Breedlove's Briefing: Why Female Entrepreneurs Have A Harder Time Raising Venture Capital

September 10 - Stephanie Breedlove

Hi! I’m Stephanie Breedlove, Co-Founder of HomePay, Author and Angel Investor.

I absolutely adore taking an idea and giving it life in the form of a business, then leading it to its full potential. Nothing is more fun. (Seriously!) I’d love for every woman who wants to start her own business or move up in her career to say the same thing, so here I am, mentoring millennial entrepreneurs. When I’m not working, I like to recharge and head outdoors to hike, bike, or stand-up paddle board.

Is that list of business news and trending articles you’ve tagged still unread? I get it. Allow me to help. Take a couple minutes to read my summary of articles serving the most pertinent, actionable business topics. Or, take 10 minutes to read the full article, and put another brick on the foundation of your growing career.

This week's must-read:
Why Female Entrepreneurs Have A Harder Time Raising Venture Capital

Who it's for: Any entrepreneur looking to raise capital

Why it's important:

Although women own 38% of U.S. businesses, they receive 2% of venture financing. Yep, you read that correctly. And when women do raise money, it’s in amounts lower than that of their male counterparts.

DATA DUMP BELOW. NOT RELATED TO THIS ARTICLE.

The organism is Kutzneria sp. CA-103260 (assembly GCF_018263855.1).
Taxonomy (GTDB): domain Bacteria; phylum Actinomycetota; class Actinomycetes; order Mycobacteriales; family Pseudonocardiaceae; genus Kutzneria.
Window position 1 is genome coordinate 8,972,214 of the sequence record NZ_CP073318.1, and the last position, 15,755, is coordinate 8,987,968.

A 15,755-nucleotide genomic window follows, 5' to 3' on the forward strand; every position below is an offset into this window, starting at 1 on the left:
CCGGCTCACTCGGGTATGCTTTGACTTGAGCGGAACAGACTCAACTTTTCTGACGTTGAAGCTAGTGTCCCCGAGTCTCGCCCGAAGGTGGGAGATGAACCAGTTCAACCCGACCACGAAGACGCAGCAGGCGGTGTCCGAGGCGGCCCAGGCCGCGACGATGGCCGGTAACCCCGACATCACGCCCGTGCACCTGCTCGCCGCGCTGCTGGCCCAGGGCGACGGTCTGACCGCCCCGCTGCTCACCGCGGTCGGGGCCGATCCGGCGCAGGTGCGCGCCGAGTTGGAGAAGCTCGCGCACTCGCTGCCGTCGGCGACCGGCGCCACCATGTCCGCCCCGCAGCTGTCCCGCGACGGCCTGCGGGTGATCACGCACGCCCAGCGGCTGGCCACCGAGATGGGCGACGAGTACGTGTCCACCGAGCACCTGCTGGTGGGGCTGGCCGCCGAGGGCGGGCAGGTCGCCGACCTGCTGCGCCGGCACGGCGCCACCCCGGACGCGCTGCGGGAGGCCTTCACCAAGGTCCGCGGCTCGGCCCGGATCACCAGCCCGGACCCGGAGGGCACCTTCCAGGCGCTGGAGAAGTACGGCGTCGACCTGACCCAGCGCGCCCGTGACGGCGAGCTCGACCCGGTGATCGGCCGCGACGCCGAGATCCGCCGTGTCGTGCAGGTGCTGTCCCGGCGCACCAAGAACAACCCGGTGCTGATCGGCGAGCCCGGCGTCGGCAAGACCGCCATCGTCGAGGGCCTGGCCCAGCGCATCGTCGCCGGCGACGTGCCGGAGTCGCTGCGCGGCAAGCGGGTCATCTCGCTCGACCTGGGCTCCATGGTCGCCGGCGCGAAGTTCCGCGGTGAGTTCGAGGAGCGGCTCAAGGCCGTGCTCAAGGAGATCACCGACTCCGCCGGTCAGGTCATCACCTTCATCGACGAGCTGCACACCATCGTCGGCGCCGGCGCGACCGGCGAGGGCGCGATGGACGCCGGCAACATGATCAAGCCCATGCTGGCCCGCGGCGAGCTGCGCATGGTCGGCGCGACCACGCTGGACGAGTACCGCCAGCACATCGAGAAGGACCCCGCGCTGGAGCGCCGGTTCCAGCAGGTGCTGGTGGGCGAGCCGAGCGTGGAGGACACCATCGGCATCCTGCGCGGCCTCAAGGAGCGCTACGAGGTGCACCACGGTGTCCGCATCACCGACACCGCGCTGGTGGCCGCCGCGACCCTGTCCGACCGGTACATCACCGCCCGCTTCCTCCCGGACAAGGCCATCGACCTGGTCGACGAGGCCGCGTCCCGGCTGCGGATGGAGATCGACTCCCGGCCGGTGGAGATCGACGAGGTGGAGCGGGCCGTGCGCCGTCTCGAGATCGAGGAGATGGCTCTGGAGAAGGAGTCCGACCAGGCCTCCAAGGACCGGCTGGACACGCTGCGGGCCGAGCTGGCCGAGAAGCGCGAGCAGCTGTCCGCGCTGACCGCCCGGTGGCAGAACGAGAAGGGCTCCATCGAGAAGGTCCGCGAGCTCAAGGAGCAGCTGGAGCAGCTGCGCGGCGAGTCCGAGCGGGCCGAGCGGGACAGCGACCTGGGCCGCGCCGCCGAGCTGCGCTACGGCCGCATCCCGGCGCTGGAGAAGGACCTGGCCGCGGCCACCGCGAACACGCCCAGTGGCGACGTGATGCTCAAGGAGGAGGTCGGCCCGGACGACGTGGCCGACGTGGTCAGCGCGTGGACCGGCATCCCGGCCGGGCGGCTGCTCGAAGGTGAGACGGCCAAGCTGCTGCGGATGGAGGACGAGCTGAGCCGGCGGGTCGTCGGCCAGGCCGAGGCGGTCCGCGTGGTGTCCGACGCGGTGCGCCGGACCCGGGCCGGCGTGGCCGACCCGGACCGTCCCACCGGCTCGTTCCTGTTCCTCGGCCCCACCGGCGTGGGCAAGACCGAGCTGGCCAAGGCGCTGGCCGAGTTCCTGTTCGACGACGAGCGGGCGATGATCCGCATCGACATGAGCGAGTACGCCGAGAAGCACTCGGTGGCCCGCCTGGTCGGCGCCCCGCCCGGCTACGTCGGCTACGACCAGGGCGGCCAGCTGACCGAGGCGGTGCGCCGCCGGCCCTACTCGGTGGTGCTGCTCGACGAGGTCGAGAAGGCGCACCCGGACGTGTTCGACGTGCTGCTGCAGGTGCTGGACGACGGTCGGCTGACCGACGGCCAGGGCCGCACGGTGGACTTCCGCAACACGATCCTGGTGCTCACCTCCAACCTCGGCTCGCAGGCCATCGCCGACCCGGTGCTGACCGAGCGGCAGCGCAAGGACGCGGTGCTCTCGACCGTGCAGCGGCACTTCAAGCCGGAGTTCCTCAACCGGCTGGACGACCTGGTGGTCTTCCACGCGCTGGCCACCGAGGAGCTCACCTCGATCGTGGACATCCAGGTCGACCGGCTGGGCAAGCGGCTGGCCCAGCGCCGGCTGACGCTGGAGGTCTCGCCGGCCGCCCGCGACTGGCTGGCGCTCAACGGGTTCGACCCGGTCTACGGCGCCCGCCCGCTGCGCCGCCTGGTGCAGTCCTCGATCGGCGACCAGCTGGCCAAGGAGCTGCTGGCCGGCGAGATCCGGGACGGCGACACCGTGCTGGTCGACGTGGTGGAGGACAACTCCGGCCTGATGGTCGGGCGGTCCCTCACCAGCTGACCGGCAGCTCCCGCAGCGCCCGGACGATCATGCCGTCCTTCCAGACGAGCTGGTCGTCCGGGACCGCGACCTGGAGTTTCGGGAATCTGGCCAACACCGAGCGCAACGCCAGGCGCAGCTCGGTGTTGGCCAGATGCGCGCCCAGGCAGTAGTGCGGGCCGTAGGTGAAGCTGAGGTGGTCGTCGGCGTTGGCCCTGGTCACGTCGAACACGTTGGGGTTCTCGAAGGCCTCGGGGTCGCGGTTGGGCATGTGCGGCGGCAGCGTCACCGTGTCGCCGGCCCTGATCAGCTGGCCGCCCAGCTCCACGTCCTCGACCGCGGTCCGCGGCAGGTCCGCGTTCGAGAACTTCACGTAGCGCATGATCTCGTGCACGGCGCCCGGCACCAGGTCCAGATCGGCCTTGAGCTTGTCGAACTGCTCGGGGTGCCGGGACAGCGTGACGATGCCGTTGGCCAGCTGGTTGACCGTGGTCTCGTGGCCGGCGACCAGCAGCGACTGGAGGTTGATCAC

Recent research shows that male and female investors are more likely to approach male entrepreneurs with questions about how they plan to “win,” yet these same investors approach female entrepreneurs with questions about how they plan to “avoid losing.” In short, men get preferential treatment because they tend to be seen as the CEOs of “glamorous” companies like Amazon, while women are still mostly associated with small, no-name lifestyle companies.

A study of 189 entrepreneurs at the TechCrunch Disrupt pitch competition showed entrepreneurs that were asked “losing” questions and responded with prevention-focused answers raised approximately $563,000. On the other hand, the entrepreneurs who were asked questions about how they planned to avoid loss—but who were able to shift the conversation in their favor, responding with promotion-focused answers—went on to raise an average of $7.9 million. Huge difference, right?

So what does this mean? If you’re asked questions about how you plan to avoid loss, you don’t have to take the bait. By all means, give a response and then shift the discussion to focus on how you will WIN. When investors decide to whom to allocate capital, they of course look at hard data, but research shows they also draw heavily from their perceptions of the founding team. They will overwhelmingly finance entrepreneurs they view positively, regardless of business assessment. That’s why it’s so important to stay confident in your business idea and know what you’re getting into before you pitch investors.

Top Take-Away:

Ladies, know that you are going to be asked questions focused on avoiding loss when you pitch, questions that turn the conversation into a defensive and negative one. Be prepared to re-frame and steer the discussion into a conversation about wins rather than losses. And then? Win.

Want a deeper dive into the best advice on funding? Check out these related articles:

-Term Sheet: Here Is Everything Entrepreneurs Must Know When Fundraising
-10 Sources of Funding for Women Entrepreneurs
-Why the Rise in Female Angel Investors is Good News for Women-Led Startups
-3 Proven Methods for Women Entrepreneurs to Overcome Funding Gaps

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